Sobel Wiki

Tampico, Durango.

Tampico, the largest city in the state of Durango, was founded in 1554 as San Luis de Tampico by Andres de Olmos, a Franciscan Priest who ran a local mission. The name Tampico comes from Tam-piko or "Place of the Water Dogs". Tampico grew in importance during the 1830s when it became the railroad hub for Durango, Chiapas, and the Capital District. The city also grew from French finance and was once home to a vibrant French Community.

During the Rocky Mountain War, General Herbert Williamhouse of the Confederation of North America occupied Tampico from 8 July 1846 to 5 March 1848. The city was liberated by General Michael Doheny, famed for his defense of Tampico Road from the North American forces. Tampico grew not only as a port, but economically when petroleum was discovered north of Tampico, in the city of Reynosa. In 1887, the Francophobic craze that swept Mexico resulted in the raiding of the French Quarter by members of the Mexican Constabulary. The Constabulary arrested important Franco-Mexican community leaders and interned suspected radicals, causing most of the French in Mexico to flee, to the Bahamas, New Granada and the Southern Confederation. Not much is described by Sobel about Tampico during the reign of Benito Hermión, excluding that the only Emperor of Mexico fled to Spain on an Argentine tanker docked in Tampico.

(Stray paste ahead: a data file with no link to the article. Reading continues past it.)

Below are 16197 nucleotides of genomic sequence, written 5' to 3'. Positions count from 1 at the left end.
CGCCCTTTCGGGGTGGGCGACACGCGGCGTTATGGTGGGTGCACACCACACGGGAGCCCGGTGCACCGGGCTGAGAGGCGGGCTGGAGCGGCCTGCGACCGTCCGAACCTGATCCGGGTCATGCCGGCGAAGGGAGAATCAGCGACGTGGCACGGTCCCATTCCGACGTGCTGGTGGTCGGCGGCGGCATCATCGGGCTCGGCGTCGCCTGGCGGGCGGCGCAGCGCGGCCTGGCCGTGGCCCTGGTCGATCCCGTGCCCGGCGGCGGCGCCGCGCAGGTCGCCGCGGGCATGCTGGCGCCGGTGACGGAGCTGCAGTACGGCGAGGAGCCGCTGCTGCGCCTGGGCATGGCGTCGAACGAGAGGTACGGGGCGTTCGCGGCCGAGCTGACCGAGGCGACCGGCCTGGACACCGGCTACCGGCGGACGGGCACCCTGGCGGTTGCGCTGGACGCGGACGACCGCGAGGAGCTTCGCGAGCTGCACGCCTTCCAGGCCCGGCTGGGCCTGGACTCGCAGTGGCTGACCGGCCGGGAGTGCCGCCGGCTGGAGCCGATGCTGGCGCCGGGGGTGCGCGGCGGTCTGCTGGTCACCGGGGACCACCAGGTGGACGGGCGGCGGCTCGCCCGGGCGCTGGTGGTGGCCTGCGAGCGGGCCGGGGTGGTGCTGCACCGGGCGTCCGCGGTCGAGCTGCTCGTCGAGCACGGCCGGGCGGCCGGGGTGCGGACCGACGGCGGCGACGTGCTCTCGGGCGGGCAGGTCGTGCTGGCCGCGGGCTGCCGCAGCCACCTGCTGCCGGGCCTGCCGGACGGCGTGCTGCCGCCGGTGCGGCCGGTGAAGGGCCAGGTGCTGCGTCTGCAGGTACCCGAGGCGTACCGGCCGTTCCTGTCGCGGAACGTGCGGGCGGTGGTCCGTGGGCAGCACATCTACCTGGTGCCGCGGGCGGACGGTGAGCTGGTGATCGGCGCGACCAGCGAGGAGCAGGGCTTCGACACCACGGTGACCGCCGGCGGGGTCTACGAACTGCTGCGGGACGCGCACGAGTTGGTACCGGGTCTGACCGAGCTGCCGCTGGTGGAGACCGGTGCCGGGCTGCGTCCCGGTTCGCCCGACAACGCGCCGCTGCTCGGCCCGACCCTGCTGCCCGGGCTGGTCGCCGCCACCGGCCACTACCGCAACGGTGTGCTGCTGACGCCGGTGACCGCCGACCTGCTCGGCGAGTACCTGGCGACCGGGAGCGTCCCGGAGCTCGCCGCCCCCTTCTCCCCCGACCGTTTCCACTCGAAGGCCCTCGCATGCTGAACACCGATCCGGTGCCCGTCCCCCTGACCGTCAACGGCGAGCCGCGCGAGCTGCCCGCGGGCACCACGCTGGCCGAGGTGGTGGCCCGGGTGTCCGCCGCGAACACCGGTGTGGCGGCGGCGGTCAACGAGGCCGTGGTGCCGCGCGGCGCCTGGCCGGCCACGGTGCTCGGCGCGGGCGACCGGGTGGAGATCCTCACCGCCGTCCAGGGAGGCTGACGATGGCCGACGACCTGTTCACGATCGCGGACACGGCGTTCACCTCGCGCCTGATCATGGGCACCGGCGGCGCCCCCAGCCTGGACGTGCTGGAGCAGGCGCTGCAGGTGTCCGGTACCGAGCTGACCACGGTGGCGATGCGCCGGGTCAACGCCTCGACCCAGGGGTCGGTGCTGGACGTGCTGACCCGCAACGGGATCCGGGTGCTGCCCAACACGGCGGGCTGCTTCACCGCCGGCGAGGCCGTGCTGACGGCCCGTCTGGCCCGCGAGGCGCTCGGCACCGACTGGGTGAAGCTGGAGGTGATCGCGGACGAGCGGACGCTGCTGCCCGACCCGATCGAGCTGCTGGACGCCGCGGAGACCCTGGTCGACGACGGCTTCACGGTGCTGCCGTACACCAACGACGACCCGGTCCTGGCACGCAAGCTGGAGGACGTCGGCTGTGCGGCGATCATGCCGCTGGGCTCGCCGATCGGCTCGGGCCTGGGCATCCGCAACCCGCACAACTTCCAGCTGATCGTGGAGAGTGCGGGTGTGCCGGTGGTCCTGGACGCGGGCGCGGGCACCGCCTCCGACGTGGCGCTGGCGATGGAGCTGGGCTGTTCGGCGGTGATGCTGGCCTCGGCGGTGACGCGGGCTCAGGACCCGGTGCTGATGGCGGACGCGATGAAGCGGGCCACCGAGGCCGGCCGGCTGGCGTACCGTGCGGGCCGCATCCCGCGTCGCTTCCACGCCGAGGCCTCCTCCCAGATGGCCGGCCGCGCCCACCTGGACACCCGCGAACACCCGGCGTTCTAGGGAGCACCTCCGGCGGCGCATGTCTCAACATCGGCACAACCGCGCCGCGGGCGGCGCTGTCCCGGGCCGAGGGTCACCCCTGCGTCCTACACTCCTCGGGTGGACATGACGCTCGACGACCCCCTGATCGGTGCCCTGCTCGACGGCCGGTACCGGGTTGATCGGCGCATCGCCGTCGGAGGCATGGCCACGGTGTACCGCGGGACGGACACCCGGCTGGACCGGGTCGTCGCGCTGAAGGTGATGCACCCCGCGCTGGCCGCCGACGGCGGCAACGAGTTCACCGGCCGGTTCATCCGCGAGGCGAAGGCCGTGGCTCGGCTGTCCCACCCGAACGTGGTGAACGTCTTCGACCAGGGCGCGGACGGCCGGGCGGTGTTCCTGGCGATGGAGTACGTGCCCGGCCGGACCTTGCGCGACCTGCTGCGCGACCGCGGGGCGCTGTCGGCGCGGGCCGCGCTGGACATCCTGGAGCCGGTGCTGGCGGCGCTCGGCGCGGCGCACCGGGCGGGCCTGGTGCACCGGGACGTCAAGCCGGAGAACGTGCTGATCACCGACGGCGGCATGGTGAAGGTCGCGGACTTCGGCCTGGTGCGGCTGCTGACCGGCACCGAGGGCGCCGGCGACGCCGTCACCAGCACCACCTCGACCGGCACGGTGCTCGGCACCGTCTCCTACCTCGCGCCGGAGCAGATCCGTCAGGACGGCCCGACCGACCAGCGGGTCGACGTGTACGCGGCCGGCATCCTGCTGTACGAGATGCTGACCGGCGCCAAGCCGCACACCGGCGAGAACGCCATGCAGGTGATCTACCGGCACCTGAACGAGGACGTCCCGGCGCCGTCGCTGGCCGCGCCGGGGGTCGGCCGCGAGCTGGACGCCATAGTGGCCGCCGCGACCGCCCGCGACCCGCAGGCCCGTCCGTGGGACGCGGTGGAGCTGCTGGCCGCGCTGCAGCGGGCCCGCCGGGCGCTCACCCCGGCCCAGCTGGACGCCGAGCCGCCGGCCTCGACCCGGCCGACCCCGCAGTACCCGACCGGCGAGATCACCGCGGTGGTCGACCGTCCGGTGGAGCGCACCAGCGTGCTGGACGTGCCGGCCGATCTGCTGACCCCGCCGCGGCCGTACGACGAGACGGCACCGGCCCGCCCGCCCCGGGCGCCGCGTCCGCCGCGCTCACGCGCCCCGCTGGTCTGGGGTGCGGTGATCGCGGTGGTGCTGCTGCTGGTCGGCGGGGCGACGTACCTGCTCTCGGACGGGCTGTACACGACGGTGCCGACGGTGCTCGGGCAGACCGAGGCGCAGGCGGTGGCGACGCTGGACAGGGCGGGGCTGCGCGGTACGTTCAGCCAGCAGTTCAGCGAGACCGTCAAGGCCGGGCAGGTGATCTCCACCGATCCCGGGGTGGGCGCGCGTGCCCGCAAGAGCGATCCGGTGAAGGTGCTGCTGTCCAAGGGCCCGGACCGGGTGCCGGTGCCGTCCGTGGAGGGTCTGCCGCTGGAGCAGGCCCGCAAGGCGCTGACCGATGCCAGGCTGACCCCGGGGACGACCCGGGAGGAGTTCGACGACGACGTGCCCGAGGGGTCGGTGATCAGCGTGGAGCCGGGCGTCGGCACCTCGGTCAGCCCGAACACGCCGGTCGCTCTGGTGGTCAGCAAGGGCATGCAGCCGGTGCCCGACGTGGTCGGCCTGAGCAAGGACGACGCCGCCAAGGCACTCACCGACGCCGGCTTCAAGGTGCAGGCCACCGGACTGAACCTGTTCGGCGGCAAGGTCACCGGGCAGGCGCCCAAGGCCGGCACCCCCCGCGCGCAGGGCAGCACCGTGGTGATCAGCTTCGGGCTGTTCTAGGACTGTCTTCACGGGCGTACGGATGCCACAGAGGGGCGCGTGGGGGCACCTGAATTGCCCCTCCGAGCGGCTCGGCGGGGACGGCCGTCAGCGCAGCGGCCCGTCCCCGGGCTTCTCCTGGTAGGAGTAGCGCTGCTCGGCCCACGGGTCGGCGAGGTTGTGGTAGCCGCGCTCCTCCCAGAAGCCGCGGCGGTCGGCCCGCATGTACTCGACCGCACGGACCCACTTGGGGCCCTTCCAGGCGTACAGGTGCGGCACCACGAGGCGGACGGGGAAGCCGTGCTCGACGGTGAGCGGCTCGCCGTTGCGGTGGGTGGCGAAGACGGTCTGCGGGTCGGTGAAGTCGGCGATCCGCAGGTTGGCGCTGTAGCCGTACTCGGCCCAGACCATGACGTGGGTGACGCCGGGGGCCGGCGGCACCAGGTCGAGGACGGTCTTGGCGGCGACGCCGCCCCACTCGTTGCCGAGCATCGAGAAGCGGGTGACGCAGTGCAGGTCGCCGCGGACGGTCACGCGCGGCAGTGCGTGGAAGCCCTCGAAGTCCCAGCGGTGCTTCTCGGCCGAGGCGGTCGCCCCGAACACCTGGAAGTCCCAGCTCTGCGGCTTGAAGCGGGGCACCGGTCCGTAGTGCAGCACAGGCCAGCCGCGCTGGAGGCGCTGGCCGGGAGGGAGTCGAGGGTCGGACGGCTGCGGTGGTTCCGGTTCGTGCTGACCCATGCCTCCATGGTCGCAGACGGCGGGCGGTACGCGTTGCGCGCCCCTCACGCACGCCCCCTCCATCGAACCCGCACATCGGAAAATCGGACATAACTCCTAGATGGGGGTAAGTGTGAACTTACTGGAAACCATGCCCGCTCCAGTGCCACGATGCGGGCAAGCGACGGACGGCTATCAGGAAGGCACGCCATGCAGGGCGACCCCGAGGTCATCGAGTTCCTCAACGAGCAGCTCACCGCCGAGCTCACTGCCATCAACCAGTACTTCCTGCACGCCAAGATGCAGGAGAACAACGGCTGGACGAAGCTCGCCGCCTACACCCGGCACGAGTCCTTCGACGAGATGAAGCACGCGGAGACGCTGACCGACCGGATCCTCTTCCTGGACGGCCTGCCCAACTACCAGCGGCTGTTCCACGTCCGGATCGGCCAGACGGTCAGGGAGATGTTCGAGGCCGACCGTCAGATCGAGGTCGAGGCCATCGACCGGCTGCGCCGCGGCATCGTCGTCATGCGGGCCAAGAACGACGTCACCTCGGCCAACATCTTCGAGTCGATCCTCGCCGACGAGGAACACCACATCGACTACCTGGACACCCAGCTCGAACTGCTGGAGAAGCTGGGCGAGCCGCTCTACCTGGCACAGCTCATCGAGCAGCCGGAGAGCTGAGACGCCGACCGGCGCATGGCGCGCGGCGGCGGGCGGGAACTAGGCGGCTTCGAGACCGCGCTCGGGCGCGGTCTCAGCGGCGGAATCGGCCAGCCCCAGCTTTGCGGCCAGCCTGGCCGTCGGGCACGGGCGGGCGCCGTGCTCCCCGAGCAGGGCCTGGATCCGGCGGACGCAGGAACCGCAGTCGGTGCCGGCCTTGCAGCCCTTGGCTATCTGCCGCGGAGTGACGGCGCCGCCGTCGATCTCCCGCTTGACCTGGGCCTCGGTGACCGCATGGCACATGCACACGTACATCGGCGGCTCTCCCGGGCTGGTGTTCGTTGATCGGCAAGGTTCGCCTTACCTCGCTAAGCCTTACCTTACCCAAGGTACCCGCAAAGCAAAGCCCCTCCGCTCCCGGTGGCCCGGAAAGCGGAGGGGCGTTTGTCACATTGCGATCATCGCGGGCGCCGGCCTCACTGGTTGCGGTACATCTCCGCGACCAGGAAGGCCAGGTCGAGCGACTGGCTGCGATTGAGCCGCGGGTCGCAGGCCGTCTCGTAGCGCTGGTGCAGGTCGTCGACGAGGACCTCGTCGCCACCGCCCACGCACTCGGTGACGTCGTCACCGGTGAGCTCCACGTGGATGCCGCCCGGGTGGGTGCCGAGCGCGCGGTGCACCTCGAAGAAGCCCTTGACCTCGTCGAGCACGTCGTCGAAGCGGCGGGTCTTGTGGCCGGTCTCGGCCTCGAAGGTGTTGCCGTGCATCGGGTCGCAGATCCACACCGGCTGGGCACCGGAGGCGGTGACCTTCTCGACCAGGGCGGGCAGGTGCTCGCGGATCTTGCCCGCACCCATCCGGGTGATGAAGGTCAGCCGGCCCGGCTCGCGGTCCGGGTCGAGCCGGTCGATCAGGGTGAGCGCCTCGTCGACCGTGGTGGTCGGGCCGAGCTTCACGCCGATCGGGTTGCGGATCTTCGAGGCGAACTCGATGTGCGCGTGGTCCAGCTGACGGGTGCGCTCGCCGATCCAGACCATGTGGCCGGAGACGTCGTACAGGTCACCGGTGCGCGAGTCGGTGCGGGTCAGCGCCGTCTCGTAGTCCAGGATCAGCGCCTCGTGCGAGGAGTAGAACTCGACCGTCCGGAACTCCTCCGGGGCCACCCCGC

In 1914, riots erupted in Tampico, instigated by agents of French leader, Marshal Henri Fanchon, which were brutally put down by Mexican troops. This resulted in Fanchon ordering the Caribbean Fleet to attack Tampico and on 27 June of that year, French Marines occupied the city, beginning the Hundred Day War. The French would occupy Tampico until 29 September and sued for peace on 3 October.

In the wake of the Chapultepec Incident of 4 January 1916, President Victoriano Consalus established a curfew in Tampico, Vera Cruz, and Mexico City to calm fears of a potential uprising by Mexico's Negro slaves. Sobel does not indicate when the curfew was lifted; it is possible the curfew remained in place until the abolition of slavery in 1920.

Sobel's source for the history of Tampico is Sylvia Spinner and Andrea Small's Views of Tampico: Being an Investigation of the Growth of Our City (Tampico, 1940).